Microsoft Previews MSIX Packaging Tool
Microsoft gave notice late last month that a preview of its MSIX packaging tool, which will supplant the MSI and AppX formats, is available for testing and installation from the Microsoft Store.
Not all features are supported yet in the MSIX preview but it can be used to update "existing Win32 application packages to the MSIX format," per the announcement. The preview will work on Windows 10 version 1803 machines using the Windows Insider Program build 17701 or later. Once installed, the MSIX packaging tool gets automatically updated from the Microsoft Store. However, the tool can be used across any content distribution network and is not restricted to the Microsoft Store.
The Packaging Future
The reason to try the new packaging tool is that MSIX will be Microsoft's "deployment technology moving forward," according to John Vintzel, principal program manager lead on the apps foundation team at Microsoft, during a May Microsoft Build session, "MSIX: Inside and Out." It's aimed as a common packaging tool for both Universal Windows Platform (UWP) apps and Win32 apps. The MSIX SDK is open source on GitHub and the platform is supported on Windows, iOS, Android, macOS and Linux, Vintzel said. The SDK will enable the packaging, reading and extracting of files across any platform. Desktop Bridge apps will have 100 percent compatibility with MSIX, he added.
Vintzel had explained during the Build session that MSIX actually isn't new technology. Instead, Microsoft took the best features of Setup.exe, MSI, Windows ClickOne, App-V and script.vbs and put them into MSIX.
MSIX is conceived as simplifying enterprise deployments and breaking the chain involved with packaging apps. It will "modernize IT," Vintzel said. Currently, developers create an app that IT pros later repackage. Then the app needs to get repackaged again when there's an operating system update. It all leads to "packaging paralysis," Vintzel explained. He noted that today, packaging is typically done using either MSI or App-V, but Microsoft has not addressed its packaging since the release of App-V 3.0.
Microsoft eventually plans to start replacing App-V's AppX package format with MSIX. That will begin this fall, according to a June 29 Modern Application Deployment blog post by Microsoft Premier Field Engineers Johannes Freundorfer and Ingmar Oosterhoff.
"Starting with Windows 10 1809, MSIX will replace AppX as Package-Format completely," they wrote regarding Microsoft's as-yet-unreleased fall 2018 Windows 10 update.
However, Microsoft still plans to offer support for AppX users in Windows 10. The support is described in this bulleted list of "facts" offered by Freundorfer and Oosterhoff:
- MSIX will be available in late 2018
- App-V is a Windows 10 Inbox product in every Windows 10 Edition currently supported.
- Every Windows 10 release with an Inbox App-V Client will extend support time frames
- A MSIX converter will preserve previous investments into App-V
- All current Appx Apps will be 100% supported in MSIX
Vintzel also explained that "MSI is not going to get deprecated yet." And organizations that haven't used AppX can still use it as a foundation toward using MSIX.
Freundorfer and Oosterhoff said that "starting in fall 2018, you should start evaluating MSIX technology and its features." They added that "migration itself should be planned as soon as App-V and MSIX have feature parity."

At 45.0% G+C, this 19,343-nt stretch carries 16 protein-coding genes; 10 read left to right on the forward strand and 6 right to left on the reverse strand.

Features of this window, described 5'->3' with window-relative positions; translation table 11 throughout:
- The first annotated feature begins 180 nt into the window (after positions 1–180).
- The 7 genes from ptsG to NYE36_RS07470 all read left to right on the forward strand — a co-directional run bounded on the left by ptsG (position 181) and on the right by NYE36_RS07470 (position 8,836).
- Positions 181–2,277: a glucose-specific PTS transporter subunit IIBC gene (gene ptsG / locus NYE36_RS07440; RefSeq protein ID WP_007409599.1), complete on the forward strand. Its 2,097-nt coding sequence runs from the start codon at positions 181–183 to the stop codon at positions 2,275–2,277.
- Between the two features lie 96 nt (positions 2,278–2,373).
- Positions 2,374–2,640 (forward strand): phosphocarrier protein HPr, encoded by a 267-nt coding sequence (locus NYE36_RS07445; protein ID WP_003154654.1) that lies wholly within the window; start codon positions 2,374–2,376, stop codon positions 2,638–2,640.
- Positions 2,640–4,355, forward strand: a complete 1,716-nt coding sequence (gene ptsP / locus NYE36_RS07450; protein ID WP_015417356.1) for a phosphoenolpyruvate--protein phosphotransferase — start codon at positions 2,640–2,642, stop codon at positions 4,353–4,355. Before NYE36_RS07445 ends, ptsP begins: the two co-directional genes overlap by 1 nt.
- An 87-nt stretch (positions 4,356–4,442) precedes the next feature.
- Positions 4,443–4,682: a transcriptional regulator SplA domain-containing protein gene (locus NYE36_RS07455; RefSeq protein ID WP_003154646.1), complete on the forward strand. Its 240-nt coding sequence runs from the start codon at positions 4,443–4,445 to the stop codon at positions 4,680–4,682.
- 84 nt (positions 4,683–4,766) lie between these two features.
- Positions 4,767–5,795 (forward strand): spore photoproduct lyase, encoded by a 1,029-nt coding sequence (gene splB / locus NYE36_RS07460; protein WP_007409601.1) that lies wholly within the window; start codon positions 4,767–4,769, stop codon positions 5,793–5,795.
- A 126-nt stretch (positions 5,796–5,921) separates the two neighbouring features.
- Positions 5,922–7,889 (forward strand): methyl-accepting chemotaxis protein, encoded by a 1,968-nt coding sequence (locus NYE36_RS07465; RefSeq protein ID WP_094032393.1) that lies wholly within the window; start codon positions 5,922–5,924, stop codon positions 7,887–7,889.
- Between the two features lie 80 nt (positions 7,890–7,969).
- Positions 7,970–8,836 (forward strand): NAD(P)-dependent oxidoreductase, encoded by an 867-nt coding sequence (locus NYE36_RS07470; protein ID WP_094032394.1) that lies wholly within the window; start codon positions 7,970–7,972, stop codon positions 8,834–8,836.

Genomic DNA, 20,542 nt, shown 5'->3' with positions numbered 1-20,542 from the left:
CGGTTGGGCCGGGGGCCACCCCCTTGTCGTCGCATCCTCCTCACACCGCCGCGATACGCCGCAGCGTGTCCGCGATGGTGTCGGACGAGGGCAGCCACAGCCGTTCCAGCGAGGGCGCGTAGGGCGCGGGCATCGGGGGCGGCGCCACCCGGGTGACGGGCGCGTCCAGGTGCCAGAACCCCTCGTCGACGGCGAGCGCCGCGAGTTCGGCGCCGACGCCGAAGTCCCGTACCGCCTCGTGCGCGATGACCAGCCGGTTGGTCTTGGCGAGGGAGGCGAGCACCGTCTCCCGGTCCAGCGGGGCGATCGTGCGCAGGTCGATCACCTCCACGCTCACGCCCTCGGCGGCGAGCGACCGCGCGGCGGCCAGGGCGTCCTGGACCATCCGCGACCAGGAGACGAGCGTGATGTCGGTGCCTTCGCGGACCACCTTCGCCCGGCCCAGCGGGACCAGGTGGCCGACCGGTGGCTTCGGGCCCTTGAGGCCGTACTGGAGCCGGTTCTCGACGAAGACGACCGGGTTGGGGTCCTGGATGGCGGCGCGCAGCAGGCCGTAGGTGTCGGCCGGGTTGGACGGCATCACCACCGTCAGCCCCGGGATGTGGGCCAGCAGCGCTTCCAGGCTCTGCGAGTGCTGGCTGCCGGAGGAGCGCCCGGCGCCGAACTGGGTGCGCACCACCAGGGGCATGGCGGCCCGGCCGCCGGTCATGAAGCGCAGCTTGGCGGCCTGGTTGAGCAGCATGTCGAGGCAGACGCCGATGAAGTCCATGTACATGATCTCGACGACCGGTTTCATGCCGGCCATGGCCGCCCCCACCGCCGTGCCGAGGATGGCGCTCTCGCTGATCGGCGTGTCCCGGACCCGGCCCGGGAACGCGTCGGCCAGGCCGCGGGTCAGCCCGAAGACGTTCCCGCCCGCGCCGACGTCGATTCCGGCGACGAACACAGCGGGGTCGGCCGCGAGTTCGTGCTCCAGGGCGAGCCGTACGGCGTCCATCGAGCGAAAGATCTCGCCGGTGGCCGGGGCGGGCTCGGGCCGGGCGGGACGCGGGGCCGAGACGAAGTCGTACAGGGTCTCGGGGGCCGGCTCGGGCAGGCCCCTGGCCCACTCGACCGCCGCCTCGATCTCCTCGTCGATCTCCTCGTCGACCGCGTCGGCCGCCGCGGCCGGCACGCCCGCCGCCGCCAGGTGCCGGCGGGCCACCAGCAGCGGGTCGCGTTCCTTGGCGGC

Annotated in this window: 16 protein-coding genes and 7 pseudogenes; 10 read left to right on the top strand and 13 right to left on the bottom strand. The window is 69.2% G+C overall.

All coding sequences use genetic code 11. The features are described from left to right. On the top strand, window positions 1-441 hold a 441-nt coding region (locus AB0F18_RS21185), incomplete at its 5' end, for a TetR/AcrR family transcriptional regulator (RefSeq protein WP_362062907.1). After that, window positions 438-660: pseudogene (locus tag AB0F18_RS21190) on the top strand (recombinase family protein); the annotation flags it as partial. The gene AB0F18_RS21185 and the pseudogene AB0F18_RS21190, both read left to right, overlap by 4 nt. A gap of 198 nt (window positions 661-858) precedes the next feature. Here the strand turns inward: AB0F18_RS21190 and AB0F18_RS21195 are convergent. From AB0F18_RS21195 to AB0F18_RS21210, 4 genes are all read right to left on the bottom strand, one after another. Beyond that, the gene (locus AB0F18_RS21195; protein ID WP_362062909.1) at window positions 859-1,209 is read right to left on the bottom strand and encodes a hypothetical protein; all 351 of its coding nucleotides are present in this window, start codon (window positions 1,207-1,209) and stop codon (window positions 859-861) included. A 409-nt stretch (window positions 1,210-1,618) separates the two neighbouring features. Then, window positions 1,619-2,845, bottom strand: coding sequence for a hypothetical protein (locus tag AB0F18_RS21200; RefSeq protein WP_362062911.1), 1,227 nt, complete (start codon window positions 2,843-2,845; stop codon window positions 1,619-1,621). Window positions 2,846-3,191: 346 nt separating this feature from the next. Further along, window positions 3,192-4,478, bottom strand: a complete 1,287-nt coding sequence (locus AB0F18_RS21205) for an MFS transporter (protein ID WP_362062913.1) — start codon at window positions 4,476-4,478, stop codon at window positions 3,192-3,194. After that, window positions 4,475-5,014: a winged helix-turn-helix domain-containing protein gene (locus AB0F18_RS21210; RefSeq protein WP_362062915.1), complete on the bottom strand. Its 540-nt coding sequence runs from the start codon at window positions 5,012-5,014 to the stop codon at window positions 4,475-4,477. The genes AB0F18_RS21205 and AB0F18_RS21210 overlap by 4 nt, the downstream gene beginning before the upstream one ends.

MSIX and 'Modern IT'
With the new MSIX approach, Microsoft wants developers to package apps and have them be used as intended by them. However, it's also giving IT pros the ability to customize the apps independently without having to repackage the entire app. This capability is, in part, because MSIX uses container technology, which "separates the applications from the operating system," according to a June 18 explanation by Freundorfer and Oosterhoff. It's possible to add a modification package to the container instead of rewrapping the MSIX package. The app and the customization can be updated separately. Even multiple modification packages can be added to an app, Vintzel explained.
Microsoft also is building an MSIX Packaging Tool for IT pros, Vintzel said. It'll have an interactive installer for IT pros and developers, and will allow the packaging of first- and third-party apps. It'll have a package support framework to enable successful MSIX conversions. Microsoft plans to add a command-line interface to the tool for automation purposes, as well as templates. In addition, MSIX tooling will get built into Visual Studio at some point. Here are the capabilities that will be included in the MSIX Packaging Tool for IT pros:
For end users, MSIX will offer the benefits of predicable deployments and clean uninstalls. There's a disk space optimization scheme with MSIX for organizations, where a single download will store all files on the disk, and subsequent requests for the apps can link to the Dynamic Link Library. There's also a network optimization capability as MSIX files can accept "differential updates at the block level" for streaming installs and app updates. These differential updates don't depend on using the Microsoft Store. The MSIX platform keeps an inventory of the apps to track any changes, and it pulls only the bits that are needed.
All of the apps are installed on a per-user basis. However, for enterprises that use shared PCs, Microsoft does have a mechanism where every user can get the update, Vintzel explained.
With MSIX, the app signature needs to be trusted on the device. It uses tamper protection built in the operating system. If the app has been changed, it gets referenced and the user will be prevented from launching the app to prevent malware from installing.
Kurt Mackie is senior news producer for the 1105 Enterprise Computing Group.